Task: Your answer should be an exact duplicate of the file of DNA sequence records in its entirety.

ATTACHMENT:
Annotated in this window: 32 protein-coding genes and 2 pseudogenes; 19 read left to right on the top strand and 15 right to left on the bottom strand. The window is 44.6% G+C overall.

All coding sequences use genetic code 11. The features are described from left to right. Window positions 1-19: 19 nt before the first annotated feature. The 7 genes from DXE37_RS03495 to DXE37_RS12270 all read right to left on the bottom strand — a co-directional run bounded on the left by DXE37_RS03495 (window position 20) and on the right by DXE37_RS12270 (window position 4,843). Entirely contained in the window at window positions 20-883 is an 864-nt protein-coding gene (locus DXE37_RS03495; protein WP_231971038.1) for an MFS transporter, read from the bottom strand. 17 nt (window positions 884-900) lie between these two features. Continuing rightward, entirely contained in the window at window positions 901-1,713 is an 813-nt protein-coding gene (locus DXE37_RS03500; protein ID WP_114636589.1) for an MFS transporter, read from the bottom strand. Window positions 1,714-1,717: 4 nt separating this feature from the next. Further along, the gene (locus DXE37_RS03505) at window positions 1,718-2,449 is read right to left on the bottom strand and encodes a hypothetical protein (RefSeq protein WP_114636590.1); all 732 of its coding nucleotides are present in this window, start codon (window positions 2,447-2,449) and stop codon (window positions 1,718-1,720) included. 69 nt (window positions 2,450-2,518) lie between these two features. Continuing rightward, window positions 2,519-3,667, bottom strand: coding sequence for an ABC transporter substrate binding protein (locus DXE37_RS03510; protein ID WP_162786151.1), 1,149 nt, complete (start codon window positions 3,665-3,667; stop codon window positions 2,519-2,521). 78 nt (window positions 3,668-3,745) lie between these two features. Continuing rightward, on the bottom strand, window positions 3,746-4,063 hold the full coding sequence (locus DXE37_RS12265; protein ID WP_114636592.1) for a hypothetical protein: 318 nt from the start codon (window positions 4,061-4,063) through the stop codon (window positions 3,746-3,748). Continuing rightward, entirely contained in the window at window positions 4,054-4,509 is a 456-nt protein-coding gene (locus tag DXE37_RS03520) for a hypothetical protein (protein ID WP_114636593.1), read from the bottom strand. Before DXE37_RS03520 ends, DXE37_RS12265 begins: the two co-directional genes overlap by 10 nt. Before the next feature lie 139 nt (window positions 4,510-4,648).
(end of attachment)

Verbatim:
Annotated in this window: 32 protein-coding genes and 2 pseudogenes; 19 read left to right on the top strand and 15 right to left on the bottom strand. The window is 44.6% G+C overall.

All coding sequences use genetic code 11. The features are described from left to right. Window positions 1-19: 19 nt before the first annotated feature. The 7 genes from DXE37_RS03495 to DXE37_RS12270 all read right to left on the bottom strand — a co-directional run bounded on the left by DXE37_RS03495 (window position 20) and on the right by DXE37_RS12270 (window position 4,843). Entirely contained in the window at window positions 20-883 is an 864-nt protein-coding gene (locus DXE37_RS03495; protein WP_231971038.1) for an MFS transporter, read from the bottom strand. 17 nt (window positions 884-900) lie between these two features. Continuing rightward, entirely contained in the window at window positions 901-1,713 is an 813-nt protein-coding gene (locus DXE37_RS03500; protein ID WP_114636589.1) for an MFS transporter, read from the bottom strand. Window positions 1,714-1,717: 4 nt separating this feature from the next. Further along, the gene (locus DXE37_RS03505) at window positions 1,718-2,449 is read right to left on the bottom strand and encodes a hypothetical protein (RefSeq protein WP_114636590.1); all 732 of its coding nucleotides are present in this window, start codon (window positions 2,447-2,449) and stop codon (window positions 1,718-1,720) included. 69 nt (window positions 2,450-2,518) lie between these two features. Continuing rightward, window positions 2,519-3,667, bottom strand: coding sequence for an ABC transporter substrate binding protein (locus DXE37_RS03510; protein ID WP_162786151.1), 1,149 nt, complete (start codon window positions 3,665-3,667; stop codon window positions 2,519-2,521). 78 nt (window positions 3,668-3,745) lie between these two features. Continuing rightward, on the bottom strand, window positions 3,746-4,063 hold the full coding sequence (locus DXE37_RS12265; protein ID WP_114636592.1) for a hypothetical protein: 318 nt from the start codon (window positions 4,061-4,063) through the stop codon (window positions 3,746-3,748). Continuing rightward, entirely contained in the window at window positions 4,054-4,509 is a 456-nt protein-coding gene (locus tag DXE37_RS03520) for a hypothetical protein (protein ID WP_114636593.1), read from the bottom strand. Before DXE37_RS03520 ends, DXE37_RS12265 begins: the two co-directional genes overlap by 10 nt. Before the next feature lie 139 nt (window positions 4,510-4,648).